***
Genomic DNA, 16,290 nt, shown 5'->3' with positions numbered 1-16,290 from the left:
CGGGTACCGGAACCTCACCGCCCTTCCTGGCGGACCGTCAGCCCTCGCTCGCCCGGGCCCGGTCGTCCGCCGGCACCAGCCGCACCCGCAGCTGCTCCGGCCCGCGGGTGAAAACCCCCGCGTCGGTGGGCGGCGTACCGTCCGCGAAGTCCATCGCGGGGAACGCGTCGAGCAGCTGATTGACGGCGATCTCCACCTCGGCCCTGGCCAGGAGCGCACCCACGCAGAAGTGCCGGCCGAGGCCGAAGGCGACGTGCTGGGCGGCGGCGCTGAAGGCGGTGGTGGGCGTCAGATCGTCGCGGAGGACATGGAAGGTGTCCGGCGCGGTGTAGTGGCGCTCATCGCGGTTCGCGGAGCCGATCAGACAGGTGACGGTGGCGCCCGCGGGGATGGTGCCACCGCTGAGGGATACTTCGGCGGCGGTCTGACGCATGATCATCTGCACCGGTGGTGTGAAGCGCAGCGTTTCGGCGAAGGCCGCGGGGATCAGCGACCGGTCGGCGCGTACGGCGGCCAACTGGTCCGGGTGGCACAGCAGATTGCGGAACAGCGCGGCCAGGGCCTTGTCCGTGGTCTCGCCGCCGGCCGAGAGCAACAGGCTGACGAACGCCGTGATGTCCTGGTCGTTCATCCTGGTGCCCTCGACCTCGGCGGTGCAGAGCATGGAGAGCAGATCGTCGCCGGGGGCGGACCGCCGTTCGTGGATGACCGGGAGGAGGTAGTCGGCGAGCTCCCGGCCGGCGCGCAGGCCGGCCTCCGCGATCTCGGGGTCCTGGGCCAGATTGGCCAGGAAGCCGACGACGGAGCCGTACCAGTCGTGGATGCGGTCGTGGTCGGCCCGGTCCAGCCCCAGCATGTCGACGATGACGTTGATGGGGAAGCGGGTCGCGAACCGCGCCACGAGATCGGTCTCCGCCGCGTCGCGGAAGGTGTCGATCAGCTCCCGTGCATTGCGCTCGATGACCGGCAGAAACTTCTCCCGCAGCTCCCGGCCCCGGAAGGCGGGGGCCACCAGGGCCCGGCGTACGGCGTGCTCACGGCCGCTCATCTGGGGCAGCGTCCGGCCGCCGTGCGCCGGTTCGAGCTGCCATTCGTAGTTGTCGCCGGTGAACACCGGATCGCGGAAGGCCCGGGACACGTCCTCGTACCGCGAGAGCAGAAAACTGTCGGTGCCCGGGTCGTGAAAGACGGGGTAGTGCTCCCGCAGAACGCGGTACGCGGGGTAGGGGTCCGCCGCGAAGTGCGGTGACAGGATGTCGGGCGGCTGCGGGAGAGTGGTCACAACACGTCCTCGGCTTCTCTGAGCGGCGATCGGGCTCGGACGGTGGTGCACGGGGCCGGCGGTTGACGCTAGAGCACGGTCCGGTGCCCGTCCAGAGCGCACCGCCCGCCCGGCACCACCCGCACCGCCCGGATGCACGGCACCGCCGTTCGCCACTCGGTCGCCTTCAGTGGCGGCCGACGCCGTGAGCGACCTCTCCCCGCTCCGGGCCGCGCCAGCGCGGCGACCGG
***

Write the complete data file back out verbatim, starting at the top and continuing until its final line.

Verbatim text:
Genomic DNA, 16,290 nt, shown 5'->3' with positions numbered 1-16,290 from the left:
CGGGTACCGGAACCTCACCGCCCTTCCTGGCGGACCGTCAGCCCTCGCTCGCCCGGGCCCGGTCGTCCGCCGGCACCAGCCGCACCCGCAGCTGCTCCGGCCCGCGGGTGAAAACCCCCGCGTCGGTGGGCGGCGTACCGTCCGCGAAGTCCATCGCGGGGAACGCGTCGAGCAGCTGATTGACGGCGATCTCCACCTCGGCCCTGGCCAGGAGCGCACCCACGCAGAAGTGCCGGCCGAGGCCGAAGGCGACGTGCTGGGCGGCGGCGCTGAAGGCGGTGGTGGGCGTCAGATCGTCGCGGAGGACATGGAAGGTGTCCGGCGCGGTGTAGTGGCGCTCATCGCGGTTCGCGGAGCCGATCAGACAGGTGACGGTGGCGCCCGCGGGGATGGTGCCACCGCTGAGGGATACTTCGGCGGCGGTCTGACGCATGATCATCTGCACCGGTGGTGTGAAGCGCAGCGTTTCGGCGAAGGCCGCGGGGATCAGCGACCGGTCGGCGCGTACGGCGGCCAACTGGTCCGGGTGGCACAGCAGATTGCGGAACAGCGCGGCCAGGGCCTTGTCCGTGGTCTCGCCGCCGGCCGAGAGCAACAGGCTGACGAACGCCGTGATGTCCTGGTCGTTCATCCTGGTGCCCTCGACCTCGGCGGTGCAGAGCATGGAGAGCAGATCGTCGCCGGGGGCGGACCGCCGTTCGTGGATGACCGGGAGGAGGTAGTCGGCGAGCTCCCGGCCGGCGCGCAGGCCGGCCTCCGCGATCTCGGGGTCCTGGGCCAGATTGGCCAGGAAGCCGACGACGGAGCCGTACCAGTCGTGGATGCGGTCGTGGTCGGCCCGGTCCAGCCCCAGCATGTCGACGATGACGTTGATGGGGAAGCGGGTCGCGAACCGCGCCACGAGATCGGTCTCCGCCGCGTCGCGGAAGGTGTCGATCAGCTCCCGTGCATTGCGCTCGATGACCGGCAGAAACTTCTCCCGCAGCTCCCGGCCCCGGAAGGCGGGGGCCACCAGGGCCCGGCGTACGGCGTGCTCACGGCCGCTCATCTGGGGCAGCGTCCGGCCGCCGTGCGCCGGTTCGAGCTGCCATTCGTAGTTGTCGCCGGTGAACACCGGATCGCGGAAGGCCCGGGACACGTCCTCGTACCGCGAGAGCAGAAAACTGTCGGTGCCCGGGTCGTGAAAGACGGGGTAGTGCTCCCGCAGAACGCGGTACGCGGGGTAGGGGTCCGCCGCGAAGTGCGGTGACAGGATGTCGGGCGGCTGCGGGAGAGTGGTCACAACACGTCCTCGGCTTCTCTGAGCGGCGATCGGGCTCGGACGGTGGTGCACGGGGCCGGCGGTTGACGCTAGAGCACGGTCCGGTGCCCGTCCAGAGCGCACCGCCCGCCCGGCACCACCCGCACCGCCCGGATGCACGGCACCGCCGTTCGCCACTCGGTCGCCTTCAGTGGCGGCCGACGCCGTGAGCGACCTCTCCCCGCTCCGGGCCGCGCCAGCGCGGCGACCGG